Where is your focus?

Will you be a professional songwriter, writing for a job, or are you going to write what you want, and damn people’s opinions/agendas? If it’s the latter, keep your day job—forever.

Make a decision and stick to it. What are you going to shoot for? Have you considered writing for television, or for advertising, or movies? While it’s not realistic to absolutely want to decide this early on, somehow you already know whether you gravitate towards The Beatles, or John Williams, or both.

No matter what music genre and media outlet you have in mind, songwriting comes down to one thing, and that’s a hook and a theme. If you try to go pro with the widest appeal, Pop music owns that market. There are so many Pop writers and writer wannabes. How does one stand out?

Pop—what Pop?

These days Pop music encompasses everything from Hip-Hop to Country, to Rock, etc. One of the biggest mistakes inexperienced artists/writers make very early on is that when they’re asked what their genre is, they say something like “Well it’s a little Pop, with a little Country, and some Metal, and Progressive Rock, etc.” Do you know what that tells me? It tells me that you have no idea what the heck you’re doing. No focus!

If you suddenly decide that you’re going to write Pop songs, and your favorite band is Metallica or some stoner band, you’ll never get it. If you didn’t gravitate towards Pop early on, chances are you never will. If you really want to study the great Pop writers, I highly recommend learning the entire Beatles and Monkees catalogues. Pop songs in the ‘60s were so simple, yet really hooky, and many are great examples of the lyrical and musical simplicity needed to grab hold of the average radio zombie listener. How does the listener relate to the lyrics? Is the hook stuck in their head for the rest of the week? A writer can’t go wrong with universal themes, but deliver them in a clever way. This sets one apart.

Show and tell

Once you’ve gotten your focus together and produced some decent tunes, make some decent demos. Presentation is everything. If your music is rendered professionally, you’ll be perceived as professional right off.

While it’s not vital to do so, many committed pro songwriters find that to get where they want to be, they have to move to where the business is. Try Nashville, Los Angeles, etc. When you get there, seek out publishing houses, jingle houses, and the like. Make a professional presentation. Assume everyone will say “no”, but keep pushing and writing. If you want to be a jingle writer, make up jingles for various products already on the market.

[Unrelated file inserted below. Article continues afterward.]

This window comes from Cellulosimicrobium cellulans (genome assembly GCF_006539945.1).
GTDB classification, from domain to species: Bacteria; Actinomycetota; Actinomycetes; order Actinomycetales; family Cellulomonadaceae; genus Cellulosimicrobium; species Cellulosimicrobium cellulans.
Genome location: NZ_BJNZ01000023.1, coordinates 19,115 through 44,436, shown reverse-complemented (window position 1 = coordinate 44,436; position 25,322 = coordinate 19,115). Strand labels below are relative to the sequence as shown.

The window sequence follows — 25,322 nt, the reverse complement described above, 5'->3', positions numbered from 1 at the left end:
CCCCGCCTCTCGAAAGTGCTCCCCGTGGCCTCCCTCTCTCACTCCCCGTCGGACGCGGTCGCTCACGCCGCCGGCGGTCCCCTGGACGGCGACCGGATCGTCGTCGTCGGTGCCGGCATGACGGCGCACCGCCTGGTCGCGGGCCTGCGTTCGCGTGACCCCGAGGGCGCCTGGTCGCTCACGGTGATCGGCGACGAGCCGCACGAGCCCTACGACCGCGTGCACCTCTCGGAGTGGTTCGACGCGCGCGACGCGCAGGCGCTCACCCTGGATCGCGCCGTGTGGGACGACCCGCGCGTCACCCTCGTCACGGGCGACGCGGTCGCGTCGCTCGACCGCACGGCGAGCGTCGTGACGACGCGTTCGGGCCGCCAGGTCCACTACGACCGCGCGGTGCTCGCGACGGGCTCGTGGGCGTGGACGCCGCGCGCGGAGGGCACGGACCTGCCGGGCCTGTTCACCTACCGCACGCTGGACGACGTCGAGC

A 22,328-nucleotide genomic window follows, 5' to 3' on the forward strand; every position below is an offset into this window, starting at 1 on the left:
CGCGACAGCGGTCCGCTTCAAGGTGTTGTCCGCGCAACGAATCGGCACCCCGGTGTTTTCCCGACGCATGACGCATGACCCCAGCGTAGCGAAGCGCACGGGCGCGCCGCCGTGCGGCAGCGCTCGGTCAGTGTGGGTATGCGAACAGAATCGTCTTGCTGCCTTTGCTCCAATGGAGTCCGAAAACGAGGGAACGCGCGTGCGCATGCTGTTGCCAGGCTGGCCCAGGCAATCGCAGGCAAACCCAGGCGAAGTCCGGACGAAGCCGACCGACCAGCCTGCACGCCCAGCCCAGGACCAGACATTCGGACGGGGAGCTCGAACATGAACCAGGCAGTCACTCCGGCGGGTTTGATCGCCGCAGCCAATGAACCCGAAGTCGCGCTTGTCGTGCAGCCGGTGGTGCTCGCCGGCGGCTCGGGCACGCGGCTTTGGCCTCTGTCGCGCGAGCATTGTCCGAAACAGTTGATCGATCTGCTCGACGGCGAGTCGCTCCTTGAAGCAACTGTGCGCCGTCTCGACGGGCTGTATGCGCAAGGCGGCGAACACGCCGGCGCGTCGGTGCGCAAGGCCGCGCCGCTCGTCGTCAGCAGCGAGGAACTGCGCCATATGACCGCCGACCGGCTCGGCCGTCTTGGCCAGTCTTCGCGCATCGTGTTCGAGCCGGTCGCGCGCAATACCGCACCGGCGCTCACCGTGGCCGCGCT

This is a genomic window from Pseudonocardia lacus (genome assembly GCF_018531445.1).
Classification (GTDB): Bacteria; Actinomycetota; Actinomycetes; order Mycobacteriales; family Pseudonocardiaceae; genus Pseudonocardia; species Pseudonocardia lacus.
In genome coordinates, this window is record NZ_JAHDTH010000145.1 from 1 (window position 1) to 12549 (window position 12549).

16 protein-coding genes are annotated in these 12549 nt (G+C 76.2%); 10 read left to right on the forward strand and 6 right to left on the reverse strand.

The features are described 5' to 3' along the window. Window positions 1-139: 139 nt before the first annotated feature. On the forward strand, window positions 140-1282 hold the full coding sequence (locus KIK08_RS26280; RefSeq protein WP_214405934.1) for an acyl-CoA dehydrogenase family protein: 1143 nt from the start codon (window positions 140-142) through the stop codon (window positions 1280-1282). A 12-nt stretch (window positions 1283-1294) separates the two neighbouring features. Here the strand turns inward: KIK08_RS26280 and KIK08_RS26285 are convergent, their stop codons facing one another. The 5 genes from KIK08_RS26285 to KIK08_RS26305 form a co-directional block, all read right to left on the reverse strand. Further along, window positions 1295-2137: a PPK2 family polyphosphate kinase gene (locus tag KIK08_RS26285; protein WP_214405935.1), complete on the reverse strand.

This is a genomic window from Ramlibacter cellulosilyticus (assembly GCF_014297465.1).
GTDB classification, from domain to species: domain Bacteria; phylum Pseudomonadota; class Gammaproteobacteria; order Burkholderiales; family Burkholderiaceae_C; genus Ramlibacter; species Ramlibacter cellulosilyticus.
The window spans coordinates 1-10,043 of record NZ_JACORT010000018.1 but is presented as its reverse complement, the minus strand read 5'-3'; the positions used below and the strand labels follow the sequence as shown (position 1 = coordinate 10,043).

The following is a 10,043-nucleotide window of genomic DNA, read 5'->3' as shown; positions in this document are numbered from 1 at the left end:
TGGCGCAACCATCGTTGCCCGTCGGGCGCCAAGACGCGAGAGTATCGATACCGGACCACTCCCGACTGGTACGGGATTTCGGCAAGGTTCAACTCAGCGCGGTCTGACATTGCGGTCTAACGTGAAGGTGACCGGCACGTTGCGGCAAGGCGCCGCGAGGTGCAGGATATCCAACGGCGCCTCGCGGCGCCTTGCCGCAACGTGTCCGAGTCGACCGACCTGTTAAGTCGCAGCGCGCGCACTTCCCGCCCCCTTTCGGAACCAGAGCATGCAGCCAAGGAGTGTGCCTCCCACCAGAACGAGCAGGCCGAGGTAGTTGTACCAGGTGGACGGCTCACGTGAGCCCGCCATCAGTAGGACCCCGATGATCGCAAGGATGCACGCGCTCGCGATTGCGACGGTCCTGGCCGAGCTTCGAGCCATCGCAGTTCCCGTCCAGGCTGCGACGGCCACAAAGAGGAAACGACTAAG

For songwriting I suggested to focus on one style, but in the case of jingles, no matter what music style, it is also true that the focus is the hook and its clever delivery. That’s the universal factor in jingles. So try making everything from a 1940s vibe to modern ad music.

Network and collaborate. Go to every networking event you can. Make note of the major names, seek them out at functions. Network with other aspiring writers as well, and collaborate with them. You never know, one of them could be the next John Lennon, and if they get a hit, it could rub off on you. Just make sure you know how much of the song you retain before you leave that night.

Be quick. When someone asks you for something, get it to them quickly and perfectly. No half-assed work, as that first request could end up being your last.

Life’s a learning lab

Study everything. Understand that there is always something to learn, and that you must be open to anything. I have friends who are some of the top players in the universe, have been in the top bands, and still strive to learn new things. I also know some guys who are 40 years old, still talk about a garage band they were in at age 20, haven’t done anything since, and think they play as well as Alan White of Yes. That type of mentality/ego has no future. You can never peak at your skills, you can only evolve. The moment you think you’ve done it all is the moment you should quit.

Have you heard of Jingle Punks? Check out some of the shows they provide music for. If you’re determined to try as many avenues as possible, watch the shows they work with, study the music they use, and make loads and loads of tracks just like the ones they broadcast. Seek out the music supervisors/editors, and try to get noticed somehow.

Learn the business inside out. Make sure you learn how licensing deals, songwriting deals and fees all work. There are plenty of resources available, and it is essential that you understand it all. It’s not enough to write a great tune, you have to learn how not to get screwed when you sell it.

The three Ps

These are somewhat general and idealistic concepts, but they will get you there:

~ Pray. Religious or not, you’ll need all the help you can get. It’s free, and couldn’t hurt even if it does or doesn’t work.

~ Perfect your craft. I’ve seen so many artists who do not have the capacity to understand how crappy they are!

~ Persevere. Those who have great skill and are determined always rise. Some kind of niche and opportunity will present itself as long as you do not quit.

Put these concepts into practice, and you’ll be on the road to success in a very difficult business. But if nothing else, they may help you to realize that you really did want to become an architect, like Mother suggested.

 

Eric Alexandrakis ([email protected]) is a highly successful songwriter, producer, and recording musician. He was a pioneer in digital copyright protection, producing the first-ever digitally watermarked CD while in graduate school, and has had several top-40 hits on the Adult Contemporary charts. Learn more at www.ericalexandrakis.com.

This article is printed with permission from Recording magazine. For more information on recording magazine, go to: http://www.recordingmagazine.com

For more information on the 18th Annual USA Songwriting Competition, please go to: http://www.songwriting.net

Tags: songwriter, song writer, Song writing, Songwriting, producer, money, profitable projects, Eric Alexandrakis